From Library Journal
With this latest edition, The Negro Almanac retains its preeminence as the most significant, comprehensive, and up-to-date reference work on the black experience in America. Formerly published by Wiley, this editon has a new publisher. The quality of the print and layout have both been improved. Now weighing in at more than seven pounds, and 71 pages longer than the 4th edition (1983), this is divided into 33 chapters, each of which has been thoroughly updated. Among the many changes are coverage of Jesse Jackson's 1984 and 1988 presidential campaigns; coverage of the Reagan administration; a revision of the section "Blacks and the Supreme Court"; new tables on "Black Population"; and an expanded article on the "Black Family" incorporating new information on medicaid, AIDS, and drugs. The selected bibliography focuses on literature published since 1982. Minor criticisms include the failure to update some biographical sketches, particularly of lesser-known individuals, the lack of dates in the bibliography, and the increasing unwieldiness of the book. Additionally, the chapters on "Subsaharan Africa" and "Blacks in the Western Hemisphere" are very brief, and the subjects are better covered in other readily available sources, such as the Europa Yearbook . Overall, this is an outstanding reference source and a necessary purchase for all libraries.- Brian E. Coutts, Western Kentucky Univ. Libs., Bowling Green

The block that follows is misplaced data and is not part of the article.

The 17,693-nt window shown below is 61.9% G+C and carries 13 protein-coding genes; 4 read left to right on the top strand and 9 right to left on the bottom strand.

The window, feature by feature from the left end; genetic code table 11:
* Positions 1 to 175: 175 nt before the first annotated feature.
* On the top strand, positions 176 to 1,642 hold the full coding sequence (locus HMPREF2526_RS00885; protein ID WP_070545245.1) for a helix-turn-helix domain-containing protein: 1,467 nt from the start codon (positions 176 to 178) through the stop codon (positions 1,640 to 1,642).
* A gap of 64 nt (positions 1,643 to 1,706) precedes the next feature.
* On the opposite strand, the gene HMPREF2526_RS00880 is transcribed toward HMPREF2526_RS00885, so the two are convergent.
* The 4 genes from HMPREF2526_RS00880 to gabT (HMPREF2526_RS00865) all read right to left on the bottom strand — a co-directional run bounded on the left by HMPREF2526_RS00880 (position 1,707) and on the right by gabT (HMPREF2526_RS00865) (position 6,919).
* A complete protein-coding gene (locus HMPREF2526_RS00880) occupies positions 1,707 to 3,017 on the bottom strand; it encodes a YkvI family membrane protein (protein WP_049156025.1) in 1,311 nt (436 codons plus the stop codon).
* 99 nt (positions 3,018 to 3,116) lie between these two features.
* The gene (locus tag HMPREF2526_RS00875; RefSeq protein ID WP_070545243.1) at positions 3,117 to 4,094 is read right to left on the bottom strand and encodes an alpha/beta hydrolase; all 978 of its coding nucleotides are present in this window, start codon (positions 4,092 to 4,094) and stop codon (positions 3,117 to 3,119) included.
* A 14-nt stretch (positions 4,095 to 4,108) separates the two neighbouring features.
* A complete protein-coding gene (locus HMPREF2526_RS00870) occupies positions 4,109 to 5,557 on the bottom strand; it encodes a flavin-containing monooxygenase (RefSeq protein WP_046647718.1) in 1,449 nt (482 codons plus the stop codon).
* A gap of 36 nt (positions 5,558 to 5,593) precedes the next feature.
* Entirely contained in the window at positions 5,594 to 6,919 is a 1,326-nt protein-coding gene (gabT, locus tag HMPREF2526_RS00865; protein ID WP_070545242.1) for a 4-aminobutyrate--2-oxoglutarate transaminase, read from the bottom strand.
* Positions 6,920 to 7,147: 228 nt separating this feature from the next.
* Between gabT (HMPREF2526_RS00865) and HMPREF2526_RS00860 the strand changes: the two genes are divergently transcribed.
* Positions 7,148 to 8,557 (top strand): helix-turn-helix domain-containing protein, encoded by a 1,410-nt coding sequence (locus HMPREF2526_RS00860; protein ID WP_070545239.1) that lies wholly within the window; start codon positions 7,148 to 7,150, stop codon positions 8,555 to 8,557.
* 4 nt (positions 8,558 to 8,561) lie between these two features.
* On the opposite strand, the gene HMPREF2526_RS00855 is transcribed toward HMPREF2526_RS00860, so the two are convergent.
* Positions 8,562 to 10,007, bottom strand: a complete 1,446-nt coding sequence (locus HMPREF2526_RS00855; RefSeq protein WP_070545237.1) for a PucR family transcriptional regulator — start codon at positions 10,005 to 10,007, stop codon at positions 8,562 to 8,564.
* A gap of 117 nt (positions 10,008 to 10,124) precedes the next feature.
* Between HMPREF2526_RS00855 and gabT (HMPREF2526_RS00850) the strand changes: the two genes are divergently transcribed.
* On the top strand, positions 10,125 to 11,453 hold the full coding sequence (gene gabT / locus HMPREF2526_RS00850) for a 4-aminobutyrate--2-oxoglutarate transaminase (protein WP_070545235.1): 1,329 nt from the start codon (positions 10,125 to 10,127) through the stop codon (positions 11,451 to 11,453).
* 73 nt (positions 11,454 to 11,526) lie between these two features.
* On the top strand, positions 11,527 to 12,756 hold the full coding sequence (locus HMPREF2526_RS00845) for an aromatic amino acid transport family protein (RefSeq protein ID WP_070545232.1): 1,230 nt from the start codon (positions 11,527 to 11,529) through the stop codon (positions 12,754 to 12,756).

Copyright 1990 Reed Business Information, Inc.